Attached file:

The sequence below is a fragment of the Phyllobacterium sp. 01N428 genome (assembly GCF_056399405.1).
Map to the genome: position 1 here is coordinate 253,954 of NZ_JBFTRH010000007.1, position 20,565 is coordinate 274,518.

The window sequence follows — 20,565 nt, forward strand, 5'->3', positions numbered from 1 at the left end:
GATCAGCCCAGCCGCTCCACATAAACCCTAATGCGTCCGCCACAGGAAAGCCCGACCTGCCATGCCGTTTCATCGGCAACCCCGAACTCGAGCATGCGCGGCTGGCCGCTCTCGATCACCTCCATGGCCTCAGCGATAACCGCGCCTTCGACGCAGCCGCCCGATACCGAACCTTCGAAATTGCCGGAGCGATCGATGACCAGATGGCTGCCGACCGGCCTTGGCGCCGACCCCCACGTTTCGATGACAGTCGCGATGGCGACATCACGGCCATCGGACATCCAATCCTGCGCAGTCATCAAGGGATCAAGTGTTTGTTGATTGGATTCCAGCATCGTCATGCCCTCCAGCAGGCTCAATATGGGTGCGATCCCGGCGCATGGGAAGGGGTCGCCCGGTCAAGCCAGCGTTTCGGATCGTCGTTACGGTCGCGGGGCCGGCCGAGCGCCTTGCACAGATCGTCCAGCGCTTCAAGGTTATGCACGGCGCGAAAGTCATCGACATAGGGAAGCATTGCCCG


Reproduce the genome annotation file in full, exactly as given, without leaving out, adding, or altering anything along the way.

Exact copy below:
The sequence below is a fragment of the Phyllobacterium sp. 01N428 genome (assembly GCF_056399405.1).
Map to the genome: position 1 here is coordinate 253,954 of NZ_JBFTRH010000007.1, position 20,565 is coordinate 274,518.

The window sequence follows — 20,565 nt, forward strand, 5'->3', positions numbered from 1 at the left end:
GATCAGCCCAGCCGCTCCACATAAACCCTAATGCGTCCGCCACAGGAAAGCCCGACCTGCCATGCCGTTTCATCGGCAACCCCGAACTCGAGCATGCGCGGCTGGCCGCTCTCGATCACCTCCATGGCCTCAGCGATAACCGCGCCTTCGACGCAGCCGCCCGATACCGAACCTTCGAAATTGCCGGAGCGATCGATGACCAGATGGCTGCCGACCGGCCTTGGCGCCGACCCCCACGTTTCGATGACAGTCGCGATGGCGACATCACGGCCATCGGACATCCAATCCTGCGCAGTCATCAAGGGATCAAGTGTTTGTTGATTGGATTCCAGCATCGTCATGCCCTCCAGCAGGCTCAATATGGGTGCGATCCCGGCGCATGGGAAGGGGTCGCCCGGTCAAGCCAGCGTTTCGGATCGTCGTTACGGTCGCGGGGCCGGCCGAGCGCCTTGCACAGATCGTCCAGCGCTTCAAGGTTATGCACGGCGCGAAAGTCATCGACATAGGGAAGCATTGCCCG